Friday, August 10, 2007

The Muscle that is Pain

Sixteen miles this morning and a broad mix of emotions and experiences. The first hour--mostly before sunrise--went by so quickly that I could almost not believe that so much time had passed. Hour two was neutral with several large hills. The last half hour was downright unpleasant. Mentally the first hour was easy, as you might imagine. The second hour required attention. The last 30 minutes called for a constant mental litany, "I will not stop. I will not quit. It really is worth it." (One advantage of running a 16-mile loop is that there really is not an option of stopping. You still have to get the rest of the way home.) Whatever the experience, I now have run 16 miles at one shot. Could I have gone another 10 this morning? Probably not, but I don't need to until October 7th.

I recently read an article in Outside magazine about a pain researcher and what he has learned about pain tolerance. I read that pain tolerance is like a muscle--it can increase over time. The article used the example of Lance Armstrong, saying that he developed an extraordinary pain tolerance during his cancer treatments that probably allowed him to endure greater amounts of pain than other Tour de France riders. This may have partly accounted for Lance's dominance over the last years that he rode that race.

Next Saturday I am running the Mora Half Marathon. Other years I have looked up at the distance as a major accomplishment. This year the 13.1 miles of the race will be less than what I run the past two long runs. I am curious to find out how it will feel different. Rest assured, I am fully aware that 13 miles is still 13 miles and I do not expect a walk in the park. But I wonder if I will have a greater resilience later in the race because I know what it is to go that distance and still be able to walk.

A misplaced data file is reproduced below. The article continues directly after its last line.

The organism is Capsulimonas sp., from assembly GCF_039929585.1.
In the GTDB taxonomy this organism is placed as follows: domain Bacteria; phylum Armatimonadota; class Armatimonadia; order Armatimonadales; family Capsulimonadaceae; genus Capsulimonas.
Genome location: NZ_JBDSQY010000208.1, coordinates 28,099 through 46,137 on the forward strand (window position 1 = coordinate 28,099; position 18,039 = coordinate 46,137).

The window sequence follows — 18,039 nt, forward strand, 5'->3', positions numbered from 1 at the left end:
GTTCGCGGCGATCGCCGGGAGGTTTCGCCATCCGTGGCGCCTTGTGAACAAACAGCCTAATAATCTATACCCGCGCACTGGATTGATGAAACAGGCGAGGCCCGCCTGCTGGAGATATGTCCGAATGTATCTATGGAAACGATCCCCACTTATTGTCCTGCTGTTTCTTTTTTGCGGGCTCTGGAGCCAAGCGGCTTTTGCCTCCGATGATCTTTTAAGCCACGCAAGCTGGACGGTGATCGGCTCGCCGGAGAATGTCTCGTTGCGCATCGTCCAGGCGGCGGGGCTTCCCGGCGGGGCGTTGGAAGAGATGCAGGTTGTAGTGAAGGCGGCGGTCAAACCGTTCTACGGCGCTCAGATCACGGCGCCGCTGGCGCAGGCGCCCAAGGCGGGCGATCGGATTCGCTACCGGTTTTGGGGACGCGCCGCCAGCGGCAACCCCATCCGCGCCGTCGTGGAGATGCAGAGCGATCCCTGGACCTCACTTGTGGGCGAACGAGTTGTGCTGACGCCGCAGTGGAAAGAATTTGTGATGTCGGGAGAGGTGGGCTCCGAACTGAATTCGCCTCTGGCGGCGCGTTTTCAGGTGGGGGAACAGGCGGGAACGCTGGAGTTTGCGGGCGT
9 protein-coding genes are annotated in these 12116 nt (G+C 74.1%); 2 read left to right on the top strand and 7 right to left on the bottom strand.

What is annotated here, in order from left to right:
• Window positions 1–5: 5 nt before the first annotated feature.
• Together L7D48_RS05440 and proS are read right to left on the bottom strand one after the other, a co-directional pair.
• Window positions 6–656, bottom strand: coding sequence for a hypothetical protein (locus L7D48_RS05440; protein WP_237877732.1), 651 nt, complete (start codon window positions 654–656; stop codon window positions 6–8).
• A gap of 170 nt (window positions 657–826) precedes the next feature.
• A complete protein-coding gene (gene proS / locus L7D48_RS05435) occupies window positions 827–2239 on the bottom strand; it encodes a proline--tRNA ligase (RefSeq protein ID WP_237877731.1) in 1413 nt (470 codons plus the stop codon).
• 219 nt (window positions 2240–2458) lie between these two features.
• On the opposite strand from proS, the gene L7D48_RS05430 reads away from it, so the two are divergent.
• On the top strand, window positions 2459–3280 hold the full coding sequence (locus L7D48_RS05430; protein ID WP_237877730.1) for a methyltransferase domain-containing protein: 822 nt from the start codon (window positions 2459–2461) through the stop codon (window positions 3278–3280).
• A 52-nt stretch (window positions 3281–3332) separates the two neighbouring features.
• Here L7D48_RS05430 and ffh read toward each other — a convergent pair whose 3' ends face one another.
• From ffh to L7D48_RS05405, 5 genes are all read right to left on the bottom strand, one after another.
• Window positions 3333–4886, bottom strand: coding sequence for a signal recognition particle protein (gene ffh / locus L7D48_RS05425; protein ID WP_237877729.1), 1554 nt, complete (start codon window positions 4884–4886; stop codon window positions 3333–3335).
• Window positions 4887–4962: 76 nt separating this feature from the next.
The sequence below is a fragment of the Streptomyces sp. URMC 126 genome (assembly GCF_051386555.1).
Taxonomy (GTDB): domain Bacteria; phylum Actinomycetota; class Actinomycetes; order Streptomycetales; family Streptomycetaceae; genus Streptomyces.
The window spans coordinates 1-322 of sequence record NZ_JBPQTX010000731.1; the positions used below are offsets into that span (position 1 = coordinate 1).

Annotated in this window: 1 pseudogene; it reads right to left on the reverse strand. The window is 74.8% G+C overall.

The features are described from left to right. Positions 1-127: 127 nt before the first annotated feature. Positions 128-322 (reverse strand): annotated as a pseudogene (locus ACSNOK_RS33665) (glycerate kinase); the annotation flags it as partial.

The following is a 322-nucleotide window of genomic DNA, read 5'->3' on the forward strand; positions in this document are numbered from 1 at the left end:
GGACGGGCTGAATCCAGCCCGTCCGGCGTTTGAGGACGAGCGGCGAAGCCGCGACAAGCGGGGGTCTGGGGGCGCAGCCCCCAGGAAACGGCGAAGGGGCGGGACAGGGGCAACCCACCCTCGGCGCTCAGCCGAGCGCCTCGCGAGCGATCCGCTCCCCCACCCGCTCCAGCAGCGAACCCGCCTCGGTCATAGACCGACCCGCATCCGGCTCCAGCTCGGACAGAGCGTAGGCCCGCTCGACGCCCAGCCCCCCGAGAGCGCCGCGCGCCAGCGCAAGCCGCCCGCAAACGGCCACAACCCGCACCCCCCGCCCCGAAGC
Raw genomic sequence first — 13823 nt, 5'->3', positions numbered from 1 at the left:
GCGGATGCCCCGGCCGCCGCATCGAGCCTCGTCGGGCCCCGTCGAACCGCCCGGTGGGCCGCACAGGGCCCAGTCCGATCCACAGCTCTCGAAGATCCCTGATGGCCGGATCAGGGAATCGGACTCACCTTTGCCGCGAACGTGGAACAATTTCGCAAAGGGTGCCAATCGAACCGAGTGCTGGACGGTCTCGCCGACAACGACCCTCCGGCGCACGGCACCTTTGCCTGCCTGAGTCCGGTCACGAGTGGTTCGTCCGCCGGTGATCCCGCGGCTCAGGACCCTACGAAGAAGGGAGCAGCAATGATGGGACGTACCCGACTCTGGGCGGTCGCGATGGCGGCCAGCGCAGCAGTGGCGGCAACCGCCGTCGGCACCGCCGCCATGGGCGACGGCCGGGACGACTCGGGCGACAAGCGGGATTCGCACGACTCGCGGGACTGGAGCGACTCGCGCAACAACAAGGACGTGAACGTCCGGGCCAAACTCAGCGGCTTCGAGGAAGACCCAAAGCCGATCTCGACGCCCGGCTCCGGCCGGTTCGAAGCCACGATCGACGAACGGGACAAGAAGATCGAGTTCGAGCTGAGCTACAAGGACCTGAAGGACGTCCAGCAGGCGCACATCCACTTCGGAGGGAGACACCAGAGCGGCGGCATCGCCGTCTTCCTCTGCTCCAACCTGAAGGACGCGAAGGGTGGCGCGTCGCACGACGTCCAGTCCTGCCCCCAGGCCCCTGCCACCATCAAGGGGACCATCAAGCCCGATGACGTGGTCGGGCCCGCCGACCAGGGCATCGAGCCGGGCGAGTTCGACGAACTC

I wonder what else in life I could do more, better, stronger if I were to put in the "training" to get to higher levels of accomplishment?

Saturday, August 4, 2007

Another Milestone

This morning's 15.6 from my house to Maple Lake was the longest distance that I have run since May of 2000 (and many extra pounds). It also marks 2007 as the year when I run the most miles in my adult life. Up to 428 so far, eclipsing every other year since 1982--and probably every year of my life period. I certainly did not imagine that my 47th year would be the year that I would run more than any other. Maybe 25 or 35, but never 47. I'm not sure what I thought 47 would be like, but it wasn't this.